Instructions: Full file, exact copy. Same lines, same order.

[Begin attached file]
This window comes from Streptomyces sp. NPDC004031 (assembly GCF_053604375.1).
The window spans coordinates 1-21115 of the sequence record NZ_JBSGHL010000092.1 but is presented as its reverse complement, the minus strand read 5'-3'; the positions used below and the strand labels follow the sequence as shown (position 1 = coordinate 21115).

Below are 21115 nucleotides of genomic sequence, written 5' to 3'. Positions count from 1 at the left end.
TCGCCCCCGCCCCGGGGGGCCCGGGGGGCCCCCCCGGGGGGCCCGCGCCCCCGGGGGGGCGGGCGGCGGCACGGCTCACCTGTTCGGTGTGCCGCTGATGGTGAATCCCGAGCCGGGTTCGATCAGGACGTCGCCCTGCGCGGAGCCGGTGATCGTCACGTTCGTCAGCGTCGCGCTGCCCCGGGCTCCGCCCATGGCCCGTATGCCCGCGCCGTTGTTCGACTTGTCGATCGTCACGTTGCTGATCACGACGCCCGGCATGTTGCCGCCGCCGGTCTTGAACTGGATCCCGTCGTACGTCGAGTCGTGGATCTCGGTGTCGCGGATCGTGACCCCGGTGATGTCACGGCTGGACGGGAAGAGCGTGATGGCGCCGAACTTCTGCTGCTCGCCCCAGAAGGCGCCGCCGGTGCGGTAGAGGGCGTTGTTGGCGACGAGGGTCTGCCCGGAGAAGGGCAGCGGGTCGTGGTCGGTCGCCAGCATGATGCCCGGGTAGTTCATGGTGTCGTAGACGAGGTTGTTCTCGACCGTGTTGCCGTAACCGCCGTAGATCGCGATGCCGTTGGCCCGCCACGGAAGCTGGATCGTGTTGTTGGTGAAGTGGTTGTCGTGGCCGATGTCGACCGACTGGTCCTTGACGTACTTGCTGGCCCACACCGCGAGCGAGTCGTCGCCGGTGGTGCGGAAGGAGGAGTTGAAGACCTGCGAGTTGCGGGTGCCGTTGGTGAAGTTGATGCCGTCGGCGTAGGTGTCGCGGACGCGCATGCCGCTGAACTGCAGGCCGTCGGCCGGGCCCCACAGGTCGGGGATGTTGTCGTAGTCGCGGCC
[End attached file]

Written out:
This window comes from Streptomyces sp. NPDC004031 (assembly GCF_053604375.1).
The window spans coordinates 1-21115 of the sequence record NZ_JBSGHL010000092.1 but is presented as its reverse complement, the minus strand read 5'-3'; the positions used below and the strand labels follow the sequence as shown (position 1 = coordinate 21115).

Below are 21115 nucleotides of genomic sequence, written 5' to 3'. Positions count from 1 at the left end.
TCGCCCCCGCCCCGGGGGGCCCGGGGGGCCCCCCCGGGGGGCCCGCGCCCCCGGGGGGGCGGGCGGCGGCACGGCTCACCTGTTCGGTGTGCCGCTGATGGTGAATCCCGAGCCGGGTTCGATCAGGACGTCGCCCTGCGCGGAGCCGGTGATCGTCACGTTCGTCAGCGTCGCGCTGCCCCGGGCTCCGCCCATGGCCCGTATGCCCGCGCCGTTGTTCGACTTGTCGATCGTCACGTTGCTGATCACGACGCCCGGCATGTTGCCGCCGCCGGTCTTGAACTGGATCCCGTCGTACGTCGAGTCGTGGATCTCGGTGTCGCGGATCGTGACCCCGGTGATGTCACGGCTGGACGGGAAGAGCGTGATGGCGCCGAACTTCTGCTGCTCGCCCCAGAAGGCGCCGCCGGTGCGGTAGAGGGCGTTGTTGGCGACGAGGGTCTGCCCGGAGAAGGGCAGCGGGTCGTGGTCGGTCGCCAGCATGATGCCCGGGTAGTTCATGGTGTCGTAGACGAGGTTGTTCTCGACCGTGTTGCCGTAACCGCCGTAGATCGCGATGCCGTTGGCCCGCCACGGAAGCTGGATCGTGTTGTTGGTGAAGTGGTTGTCGTGGCCGATGTCGACCGACTGGTCCTTGACGTACTTGCTGGCCCACACCGCGAGCGAGTCGTCGCCGGTGGTGCGGAAGGAGGAGTTGAAGACCTGCGAGTTGCGGGTGCCGTTGGTGAAGTTGATGCCGTCGGCGTAGGTGTCGCGGACGCGCATGCCGCTGAACTGCAGGCCGTCGGCCGGGCCCCACAGGTCGGGGATGTTGTCGTAGTCGCGGCC